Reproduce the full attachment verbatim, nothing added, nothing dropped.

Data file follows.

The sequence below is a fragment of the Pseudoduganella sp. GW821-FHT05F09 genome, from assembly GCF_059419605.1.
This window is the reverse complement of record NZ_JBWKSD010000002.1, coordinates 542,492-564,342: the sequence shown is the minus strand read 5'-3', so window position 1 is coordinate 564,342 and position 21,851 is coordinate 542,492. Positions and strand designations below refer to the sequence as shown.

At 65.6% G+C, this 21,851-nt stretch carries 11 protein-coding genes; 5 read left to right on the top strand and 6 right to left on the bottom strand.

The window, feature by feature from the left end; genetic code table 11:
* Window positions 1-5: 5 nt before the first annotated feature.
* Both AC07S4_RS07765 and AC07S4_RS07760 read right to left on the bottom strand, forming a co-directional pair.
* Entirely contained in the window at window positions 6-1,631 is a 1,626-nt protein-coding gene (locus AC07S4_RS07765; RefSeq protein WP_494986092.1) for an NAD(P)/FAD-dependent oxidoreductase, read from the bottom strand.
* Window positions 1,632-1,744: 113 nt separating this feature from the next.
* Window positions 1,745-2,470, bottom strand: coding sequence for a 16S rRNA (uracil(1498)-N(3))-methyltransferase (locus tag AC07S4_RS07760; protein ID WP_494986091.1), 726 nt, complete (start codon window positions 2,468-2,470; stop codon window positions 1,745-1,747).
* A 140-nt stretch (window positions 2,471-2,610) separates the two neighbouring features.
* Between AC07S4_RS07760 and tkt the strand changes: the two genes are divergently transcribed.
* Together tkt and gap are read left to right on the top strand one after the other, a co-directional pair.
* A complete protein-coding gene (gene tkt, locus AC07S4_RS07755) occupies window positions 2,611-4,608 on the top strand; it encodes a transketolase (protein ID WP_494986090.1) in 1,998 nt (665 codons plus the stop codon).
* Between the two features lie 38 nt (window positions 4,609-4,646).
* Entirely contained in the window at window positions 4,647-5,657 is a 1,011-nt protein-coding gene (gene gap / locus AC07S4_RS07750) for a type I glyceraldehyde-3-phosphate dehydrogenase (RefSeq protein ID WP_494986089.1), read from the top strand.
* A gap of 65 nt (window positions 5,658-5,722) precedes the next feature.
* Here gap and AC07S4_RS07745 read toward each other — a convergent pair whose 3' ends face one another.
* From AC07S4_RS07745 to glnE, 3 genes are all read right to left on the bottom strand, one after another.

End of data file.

The sequence below is a fragment of the Pseudoduganella sp. GW821-FHT05F09 genome, from assembly GCF_059419605.1.
This window is the reverse complement of record NZ_JBWKSD010000002.1, coordinates 542,492-564,342: the sequence shown is the minus strand read 5'-3', so window position 1 is coordinate 564,342 and position 21,851 is coordinate 542,492. Positions and strand designations below refer to the sequence as shown.

At 65.6% G+C, this 21,851-nt stretch carries 11 protein-coding genes; 5 read left to right on the top strand and 6 right to left on the bottom strand.

The window, feature by feature from the left end; genetic code table 11:
* Window positions 1-5: 5 nt before the first annotated feature.
* Both AC07S4_RS07765 and AC07S4_RS07760 read right to left on the bottom strand, forming a co-directional pair.
* Entirely contained in the window at window positions 6-1,631 is a 1,626-nt protein-coding gene (locus AC07S4_RS07765; RefSeq protein WP_494986092.1) for an NAD(P)/FAD-dependent oxidoreductase, read from the bottom strand.
* Window positions 1,632-1,744: 113 nt separating this feature from the next.
* Window positions 1,745-2,470, bottom strand: coding sequence for a 16S rRNA (uracil(1498)-N(3))-methyltransferase (locus tag AC07S4_RS07760; protein ID WP_494986091.1), 726 nt, complete (start codon window positions 2,468-2,470; stop codon window positions 1,745-1,747).
* A 140-nt stretch (window positions 2,471-2,610) separates the two neighbouring features.
* Between AC07S4_RS07760 and tkt the strand changes: the two genes are divergently transcribed.
* Together tkt and gap are read left to right on the top strand one after the other, a co-directional pair.
* A complete protein-coding gene (gene tkt, locus AC07S4_RS07755) occupies window positions 2,611-4,608 on the top strand; it encodes a transketolase (protein ID WP_494986090.1) in 1,998 nt (665 codons plus the stop codon).
* Between the two features lie 38 nt (window positions 4,609-4,646).
* Entirely contained in the window at window positions 4,647-5,657 is a 1,011-nt protein-coding gene (gene gap / locus AC07S4_RS07750) for a type I glyceraldehyde-3-phosphate dehydrogenase (RefSeq protein ID WP_494986089.1), read from the top strand.
* A gap of 65 nt (window positions 5,658-5,722) precedes the next feature.
* Here gap and AC07S4_RS07745 read toward each other — a convergent pair whose 3' ends face one another.
* From AC07S4_RS07745 to glnE, 3 genes are all read right to left on the bottom strand, one after another.